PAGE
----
Remember when the pollsters made a hash of the 1992 election. Could that be happening in the US? twitter.com/MSmithsonPB/stâ€¦
— Mike Smithson (@MSmithsonPB) November 1, 2012
The night when John Major defied all the predictions
As can be seen from the screen-shot above the exit poll at the 1992 UK general election was very much out – as were, with one notable exception, every single campaign poll.
Everything pointed in April 1992 to John Major losing and the then 13 year period of Tory government coming to an end.
Only one of the final polls, Gallup, showed a Tory lead and that was of just 0.5%. In the end the blue team won a majority and a GB vote lead of 7.5%. This was an appalling night for the pollsters and led, over the decade and a half that followed, to massive changes in the way that political polling is carried out.
At the moment with the US election, as we’ve been reporting continuously on PB, individual state polls have been pointing to a victory for the incumbent.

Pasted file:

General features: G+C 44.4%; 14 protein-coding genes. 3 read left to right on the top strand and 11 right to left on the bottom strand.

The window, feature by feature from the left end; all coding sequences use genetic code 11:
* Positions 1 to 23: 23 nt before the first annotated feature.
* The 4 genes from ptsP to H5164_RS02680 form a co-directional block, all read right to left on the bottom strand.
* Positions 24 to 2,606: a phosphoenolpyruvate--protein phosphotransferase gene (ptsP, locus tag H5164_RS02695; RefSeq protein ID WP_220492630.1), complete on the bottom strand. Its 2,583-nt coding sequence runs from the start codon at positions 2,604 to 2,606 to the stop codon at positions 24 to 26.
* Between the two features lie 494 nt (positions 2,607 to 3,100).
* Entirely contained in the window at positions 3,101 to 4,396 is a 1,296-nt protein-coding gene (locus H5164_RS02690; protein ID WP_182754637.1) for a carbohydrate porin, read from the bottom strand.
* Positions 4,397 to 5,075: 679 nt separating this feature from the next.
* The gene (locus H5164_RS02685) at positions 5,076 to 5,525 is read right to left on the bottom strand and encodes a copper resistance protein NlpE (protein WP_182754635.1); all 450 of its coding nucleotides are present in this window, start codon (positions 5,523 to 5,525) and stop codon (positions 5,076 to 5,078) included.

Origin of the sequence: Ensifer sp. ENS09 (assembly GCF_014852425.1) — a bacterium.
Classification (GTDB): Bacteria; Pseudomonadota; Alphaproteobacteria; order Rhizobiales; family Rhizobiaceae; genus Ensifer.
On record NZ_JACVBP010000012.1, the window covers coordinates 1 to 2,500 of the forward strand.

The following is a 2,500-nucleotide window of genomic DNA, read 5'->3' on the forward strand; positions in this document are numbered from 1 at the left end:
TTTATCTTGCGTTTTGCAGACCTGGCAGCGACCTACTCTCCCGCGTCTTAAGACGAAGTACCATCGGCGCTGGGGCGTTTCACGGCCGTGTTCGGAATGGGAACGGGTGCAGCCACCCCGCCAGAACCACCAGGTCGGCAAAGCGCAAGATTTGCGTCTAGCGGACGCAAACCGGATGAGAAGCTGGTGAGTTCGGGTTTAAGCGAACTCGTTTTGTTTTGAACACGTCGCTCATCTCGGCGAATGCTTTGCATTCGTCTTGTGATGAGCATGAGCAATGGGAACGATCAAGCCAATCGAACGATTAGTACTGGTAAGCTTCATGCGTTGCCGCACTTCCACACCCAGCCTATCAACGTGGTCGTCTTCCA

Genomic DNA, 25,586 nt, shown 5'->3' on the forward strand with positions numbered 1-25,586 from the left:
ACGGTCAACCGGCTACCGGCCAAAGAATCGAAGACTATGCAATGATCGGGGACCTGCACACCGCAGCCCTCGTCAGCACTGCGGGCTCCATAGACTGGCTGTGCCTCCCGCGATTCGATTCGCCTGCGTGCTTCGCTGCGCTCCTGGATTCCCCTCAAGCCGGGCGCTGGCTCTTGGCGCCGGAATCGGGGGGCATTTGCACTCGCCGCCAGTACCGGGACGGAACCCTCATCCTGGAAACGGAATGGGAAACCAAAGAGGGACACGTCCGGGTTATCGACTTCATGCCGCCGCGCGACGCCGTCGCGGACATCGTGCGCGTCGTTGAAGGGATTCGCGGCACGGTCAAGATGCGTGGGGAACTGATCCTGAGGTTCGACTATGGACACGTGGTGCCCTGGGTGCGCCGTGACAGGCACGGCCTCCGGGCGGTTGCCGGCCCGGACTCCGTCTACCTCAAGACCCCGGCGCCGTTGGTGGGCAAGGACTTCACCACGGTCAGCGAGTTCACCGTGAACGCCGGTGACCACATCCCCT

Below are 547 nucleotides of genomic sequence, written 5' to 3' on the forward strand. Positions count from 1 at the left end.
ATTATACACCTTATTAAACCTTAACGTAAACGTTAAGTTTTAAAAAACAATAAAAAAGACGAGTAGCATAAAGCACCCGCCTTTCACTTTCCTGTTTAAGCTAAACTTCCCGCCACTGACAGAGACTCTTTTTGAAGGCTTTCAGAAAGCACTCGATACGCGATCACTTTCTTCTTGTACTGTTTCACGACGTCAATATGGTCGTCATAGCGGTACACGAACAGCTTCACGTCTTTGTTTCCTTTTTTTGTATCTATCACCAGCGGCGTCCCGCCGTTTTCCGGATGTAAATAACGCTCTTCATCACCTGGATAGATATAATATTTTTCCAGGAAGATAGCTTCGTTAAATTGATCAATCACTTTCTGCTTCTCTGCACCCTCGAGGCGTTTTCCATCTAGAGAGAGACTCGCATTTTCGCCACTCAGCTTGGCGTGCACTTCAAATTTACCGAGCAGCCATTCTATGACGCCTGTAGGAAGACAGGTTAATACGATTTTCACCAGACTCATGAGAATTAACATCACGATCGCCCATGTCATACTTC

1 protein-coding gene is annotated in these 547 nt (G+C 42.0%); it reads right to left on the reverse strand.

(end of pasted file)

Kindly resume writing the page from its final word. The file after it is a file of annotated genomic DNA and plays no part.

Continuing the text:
This has prompted attacks on the US pollsters on a scale that I’ve never witnessed before.
The charge is much in line with what was being said at the UK polling inquest 20 years ago that the samples are lop-sided to one particular side.
There are, of course, massive differences between the UK and US not least the proliferation of robo-calling and polling firms such as Rasmussen and PPP which make no secret of their allegiances.
My main betting objective is not to lose any money and I’m yet to go all in on Obama.
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